Bruin Bots finish strong at youth robotics tournament

Image of Bruin Bots youth robotics team

Kellogg Community College’s youth robotics competition team, the Bruin Bots, finished as runners-up at the FIRST Tech Challenge State Qualifier Tournament held Nov. 22 and 23 in Canton.

The team also was one of three finalists for the Connect Award, which recognizes team efforts related to connecting with their community and the engineering community at large.

Kim Andrews-Bingham, Bruin Bots coordinator and training coordinator for KCC’s Workforce Solutions Department, said the team impressed the judges, stepping up and showing they are becoming great leaders as well as great engineers.

“With such growth in the number of teams state-wide, the qualifying events have become increasingly competitive, but that did not stop the Bruin Bots from shining,” Andrews-Bingham said. “They built a great bot that was able to score points and take them all the way to the final match of the tournament.”

The FTC tournament – one of six qualifying tournaments held statewide to determine finalists for the state competition – included 21 teams which created and controlled robots to compete with other teams to complete various tasks. These included projects like picking up blocks and putting them in specific locations, raising a flag and having the robot pick itself up chin-up style on a horizontal bar.

Sanye Sichinga, an 11-year-old Bruin Bots participant and seventh grader from Springfield Middle School, said it was “kind of a heartbreaker” to lose in the final match, but that the team persevered through the disappointment.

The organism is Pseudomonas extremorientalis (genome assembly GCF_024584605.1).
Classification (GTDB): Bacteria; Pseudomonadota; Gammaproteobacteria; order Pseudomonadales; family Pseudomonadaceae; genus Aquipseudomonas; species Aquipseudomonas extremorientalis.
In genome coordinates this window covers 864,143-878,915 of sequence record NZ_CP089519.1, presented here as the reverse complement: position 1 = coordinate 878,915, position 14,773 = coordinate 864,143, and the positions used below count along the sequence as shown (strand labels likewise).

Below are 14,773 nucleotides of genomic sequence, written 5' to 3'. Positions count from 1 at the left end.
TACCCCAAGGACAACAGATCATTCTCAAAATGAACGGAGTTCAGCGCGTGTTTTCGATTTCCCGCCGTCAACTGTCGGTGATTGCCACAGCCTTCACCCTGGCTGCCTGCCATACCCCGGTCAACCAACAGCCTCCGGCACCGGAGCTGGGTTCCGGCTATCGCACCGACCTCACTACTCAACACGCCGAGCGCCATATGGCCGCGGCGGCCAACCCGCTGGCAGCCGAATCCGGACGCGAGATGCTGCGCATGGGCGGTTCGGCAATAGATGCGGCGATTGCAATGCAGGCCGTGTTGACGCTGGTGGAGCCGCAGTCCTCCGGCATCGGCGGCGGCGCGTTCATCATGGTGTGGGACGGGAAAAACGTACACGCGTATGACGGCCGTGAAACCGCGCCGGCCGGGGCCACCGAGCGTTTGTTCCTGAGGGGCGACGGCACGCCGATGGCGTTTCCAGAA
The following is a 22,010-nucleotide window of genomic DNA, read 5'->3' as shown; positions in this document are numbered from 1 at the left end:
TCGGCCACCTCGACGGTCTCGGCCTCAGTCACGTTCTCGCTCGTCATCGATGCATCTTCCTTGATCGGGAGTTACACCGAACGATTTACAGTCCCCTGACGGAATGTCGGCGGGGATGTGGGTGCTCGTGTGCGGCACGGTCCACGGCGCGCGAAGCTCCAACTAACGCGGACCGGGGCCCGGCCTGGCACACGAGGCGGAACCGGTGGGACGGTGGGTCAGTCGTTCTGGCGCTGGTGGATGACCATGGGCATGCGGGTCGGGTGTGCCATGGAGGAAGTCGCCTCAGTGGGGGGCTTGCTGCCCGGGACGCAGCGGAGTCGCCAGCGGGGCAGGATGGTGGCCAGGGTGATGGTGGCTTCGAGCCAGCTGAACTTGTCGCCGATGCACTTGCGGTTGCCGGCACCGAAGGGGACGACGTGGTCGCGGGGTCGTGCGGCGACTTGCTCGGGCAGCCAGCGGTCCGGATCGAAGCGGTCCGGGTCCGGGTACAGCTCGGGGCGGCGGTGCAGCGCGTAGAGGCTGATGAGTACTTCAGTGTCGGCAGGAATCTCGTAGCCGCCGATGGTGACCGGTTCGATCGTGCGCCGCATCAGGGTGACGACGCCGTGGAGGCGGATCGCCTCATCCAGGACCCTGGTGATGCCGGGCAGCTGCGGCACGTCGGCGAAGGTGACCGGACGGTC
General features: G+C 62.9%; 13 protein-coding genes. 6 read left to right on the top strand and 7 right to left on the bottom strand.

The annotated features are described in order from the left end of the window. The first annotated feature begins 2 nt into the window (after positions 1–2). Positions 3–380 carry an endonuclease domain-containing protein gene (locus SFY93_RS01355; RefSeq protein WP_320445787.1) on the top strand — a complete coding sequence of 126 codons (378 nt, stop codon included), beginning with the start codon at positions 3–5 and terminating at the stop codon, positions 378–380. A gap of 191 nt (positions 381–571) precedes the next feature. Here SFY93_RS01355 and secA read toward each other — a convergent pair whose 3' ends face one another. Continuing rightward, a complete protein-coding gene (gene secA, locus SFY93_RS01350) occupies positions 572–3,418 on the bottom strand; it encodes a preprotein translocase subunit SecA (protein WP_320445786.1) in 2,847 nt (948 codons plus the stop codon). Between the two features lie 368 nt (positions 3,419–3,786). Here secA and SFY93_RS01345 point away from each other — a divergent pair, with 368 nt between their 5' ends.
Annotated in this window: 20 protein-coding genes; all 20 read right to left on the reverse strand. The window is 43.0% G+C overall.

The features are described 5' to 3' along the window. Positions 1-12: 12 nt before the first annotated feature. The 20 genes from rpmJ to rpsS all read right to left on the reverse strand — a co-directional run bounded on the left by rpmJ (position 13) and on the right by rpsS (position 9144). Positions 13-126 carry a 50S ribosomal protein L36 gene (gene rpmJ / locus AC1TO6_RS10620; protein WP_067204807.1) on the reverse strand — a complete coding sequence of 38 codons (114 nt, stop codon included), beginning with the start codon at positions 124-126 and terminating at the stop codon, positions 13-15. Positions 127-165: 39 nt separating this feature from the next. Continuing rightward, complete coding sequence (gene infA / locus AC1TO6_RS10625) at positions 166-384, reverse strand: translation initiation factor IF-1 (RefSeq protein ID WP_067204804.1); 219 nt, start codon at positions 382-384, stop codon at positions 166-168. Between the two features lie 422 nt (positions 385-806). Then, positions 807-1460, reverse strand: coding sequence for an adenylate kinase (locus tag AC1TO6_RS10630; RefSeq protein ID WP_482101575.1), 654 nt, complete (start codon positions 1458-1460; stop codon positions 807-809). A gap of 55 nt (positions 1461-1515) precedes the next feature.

“We were all nervous, excited and happy,” she said. “It was kind of like a rush of adrenaline.”

Robb Cohoon, the Bruin Bots’ head coach and an adjunct instructor at KCC, said he’s seen the kids in the program grow since the season began in September and that the experience will help launch them toward great things in the future.

“Some of them come with the experience of having been part of a sports or other team, but many don’t; some students that were shy and unsure have really become team leaders now,” Cohoon said. “It is amazing to see them not only learning things like how to use math and other STEM skills in the real world, but also how to work together to set goals and achieve them and build self-confidence in the process.”

This fall marked the second season of Bruin Bots programming at KCC. The team includes sixth through ninth graders from Calhoun County who together build and program competition robots as part of the College’s Regional Manufacturing Technology Center (RMTC) programming.

For more information about the Bruin Bots or to hear about related youth robotics programming coming to the RMTC this spring, contact Andrews-Bingham at 269-565-2802.

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